With a focus on equity, the Ethnomath Institute, in partnership with Hawaiian educators, intends to provide access to Indigenous ingenuity to promote community, career, and college readiness
(ANGOON, Alaska; HILO, Hawai’i; HONOLULU, Hawai’i) – – Math is often described as the universal language, but math is a uniquely human endeavor as complex and dynamic as the various cultural and interest groups who engage with math across the world. Ten Angoon high school students traveled to Hawai’i in pursuit of sharing their mathematical and cultural understandings with peers. Place-based math experiences and language exchanges were offered to provide a platform for new worldviews to emerge through a week-long immersion experience in partnership with several Hawaiian hosts.
“The term ethnomathematics is used to express the relationship between culture and mathematics (D’Ambrosio 1987).” Ethnomathematic efforts launched in Angoon in 2019 to bring numeracy, relevancy, and collaborative problem solving to learners of mixed high school ages often underserved in STEM experiences. Last year, the community of Angoon gathered around the efforts of Master Tlingit Carver, Wayne Price, in creating their first dugout canoe in 140 years. With his dedication, Wayne has lit a fire in the students by sharing his passion, expertise, and love for Tlingit canoes inspiring local students and educators alike to bring hands-on learnings from Wayne into the first Ethnomath Institute centered on Indigenous watercrafts in 2021. Wayne states “our culture and art connect us to ourselves.”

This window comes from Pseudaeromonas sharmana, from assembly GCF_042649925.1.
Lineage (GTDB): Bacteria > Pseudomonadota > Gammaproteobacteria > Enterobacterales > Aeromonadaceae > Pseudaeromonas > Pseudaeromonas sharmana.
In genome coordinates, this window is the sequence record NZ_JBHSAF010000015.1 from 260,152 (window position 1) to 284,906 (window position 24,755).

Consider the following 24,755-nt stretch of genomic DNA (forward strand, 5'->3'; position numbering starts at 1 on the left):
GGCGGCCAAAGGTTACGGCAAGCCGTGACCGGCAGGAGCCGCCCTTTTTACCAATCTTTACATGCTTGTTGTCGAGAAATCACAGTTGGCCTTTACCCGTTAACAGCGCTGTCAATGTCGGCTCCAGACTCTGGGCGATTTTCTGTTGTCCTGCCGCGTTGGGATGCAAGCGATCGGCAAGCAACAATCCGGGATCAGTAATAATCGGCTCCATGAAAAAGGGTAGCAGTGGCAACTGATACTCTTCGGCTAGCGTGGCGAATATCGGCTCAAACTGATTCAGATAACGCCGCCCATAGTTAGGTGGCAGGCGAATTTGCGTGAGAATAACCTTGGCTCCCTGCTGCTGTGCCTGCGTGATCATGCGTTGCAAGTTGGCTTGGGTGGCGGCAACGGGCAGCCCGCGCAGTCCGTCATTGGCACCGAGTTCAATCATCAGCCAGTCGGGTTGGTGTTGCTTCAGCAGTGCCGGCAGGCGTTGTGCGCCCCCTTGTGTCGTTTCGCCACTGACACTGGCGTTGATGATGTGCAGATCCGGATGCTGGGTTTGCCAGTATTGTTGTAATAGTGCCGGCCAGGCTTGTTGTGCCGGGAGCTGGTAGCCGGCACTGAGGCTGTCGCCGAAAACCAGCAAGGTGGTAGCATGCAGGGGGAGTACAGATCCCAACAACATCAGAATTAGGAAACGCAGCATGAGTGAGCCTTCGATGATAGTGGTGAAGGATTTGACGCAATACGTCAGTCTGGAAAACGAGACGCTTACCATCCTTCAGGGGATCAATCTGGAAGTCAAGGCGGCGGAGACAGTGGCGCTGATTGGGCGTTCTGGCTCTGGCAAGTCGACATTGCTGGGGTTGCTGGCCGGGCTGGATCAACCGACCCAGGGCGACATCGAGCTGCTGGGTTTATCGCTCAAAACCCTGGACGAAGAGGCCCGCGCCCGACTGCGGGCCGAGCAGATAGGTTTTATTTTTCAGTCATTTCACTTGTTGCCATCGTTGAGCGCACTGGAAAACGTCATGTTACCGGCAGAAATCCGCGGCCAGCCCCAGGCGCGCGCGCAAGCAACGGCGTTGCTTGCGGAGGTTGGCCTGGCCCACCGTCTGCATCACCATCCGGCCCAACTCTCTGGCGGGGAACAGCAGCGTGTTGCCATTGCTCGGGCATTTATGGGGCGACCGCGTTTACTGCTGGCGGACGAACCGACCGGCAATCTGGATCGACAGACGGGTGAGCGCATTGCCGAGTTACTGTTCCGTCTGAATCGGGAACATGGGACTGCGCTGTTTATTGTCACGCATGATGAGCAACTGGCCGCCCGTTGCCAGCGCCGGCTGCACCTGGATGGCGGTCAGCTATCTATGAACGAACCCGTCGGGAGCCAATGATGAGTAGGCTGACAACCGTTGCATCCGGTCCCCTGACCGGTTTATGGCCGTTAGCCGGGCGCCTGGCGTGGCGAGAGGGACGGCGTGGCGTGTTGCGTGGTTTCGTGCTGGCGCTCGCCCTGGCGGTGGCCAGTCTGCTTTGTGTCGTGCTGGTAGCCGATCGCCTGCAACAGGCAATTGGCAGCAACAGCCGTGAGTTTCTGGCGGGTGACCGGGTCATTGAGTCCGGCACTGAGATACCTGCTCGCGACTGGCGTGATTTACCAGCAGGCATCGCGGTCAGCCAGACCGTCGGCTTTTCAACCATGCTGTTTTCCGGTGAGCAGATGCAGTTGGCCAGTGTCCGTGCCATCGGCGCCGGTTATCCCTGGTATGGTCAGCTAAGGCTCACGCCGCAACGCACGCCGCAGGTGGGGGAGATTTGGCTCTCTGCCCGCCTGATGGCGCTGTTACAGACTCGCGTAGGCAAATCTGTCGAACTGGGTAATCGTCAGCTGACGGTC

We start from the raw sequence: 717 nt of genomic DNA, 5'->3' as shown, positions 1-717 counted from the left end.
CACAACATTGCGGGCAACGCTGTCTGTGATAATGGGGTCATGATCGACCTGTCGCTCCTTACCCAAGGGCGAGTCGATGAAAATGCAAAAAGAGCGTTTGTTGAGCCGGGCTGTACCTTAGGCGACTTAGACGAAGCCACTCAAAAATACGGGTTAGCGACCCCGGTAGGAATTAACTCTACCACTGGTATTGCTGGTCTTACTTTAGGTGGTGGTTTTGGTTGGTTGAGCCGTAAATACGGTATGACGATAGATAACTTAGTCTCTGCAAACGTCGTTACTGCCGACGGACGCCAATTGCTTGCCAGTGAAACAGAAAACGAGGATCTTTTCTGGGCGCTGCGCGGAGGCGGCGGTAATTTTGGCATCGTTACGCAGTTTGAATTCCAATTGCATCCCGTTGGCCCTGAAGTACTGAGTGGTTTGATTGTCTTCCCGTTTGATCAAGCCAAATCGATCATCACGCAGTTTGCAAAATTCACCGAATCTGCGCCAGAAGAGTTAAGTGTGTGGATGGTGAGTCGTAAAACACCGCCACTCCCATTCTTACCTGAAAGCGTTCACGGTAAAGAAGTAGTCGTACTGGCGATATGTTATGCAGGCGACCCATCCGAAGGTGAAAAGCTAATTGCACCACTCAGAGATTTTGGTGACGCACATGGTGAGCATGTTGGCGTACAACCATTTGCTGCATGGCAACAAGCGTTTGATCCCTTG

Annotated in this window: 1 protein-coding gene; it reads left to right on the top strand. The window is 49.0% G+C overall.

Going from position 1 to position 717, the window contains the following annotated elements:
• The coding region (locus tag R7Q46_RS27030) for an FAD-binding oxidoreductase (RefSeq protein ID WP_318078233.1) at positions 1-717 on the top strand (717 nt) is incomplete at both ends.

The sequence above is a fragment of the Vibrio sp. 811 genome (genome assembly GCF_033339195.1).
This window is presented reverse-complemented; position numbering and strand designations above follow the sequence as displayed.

This year, the Ethnomath Institute has expanded to cover critical topics of food sovereignty. Angoon High School currently offers coursework grounded in a community garden, hydroponics, and agricultural science to raise awareness about potential solutions to food dependency in rural Southeast Alaska communities as “Alaska currently imports 95 percent of its food supplies at a cost of $2 billion per year (Office of Governor Dunleavy, 2022).”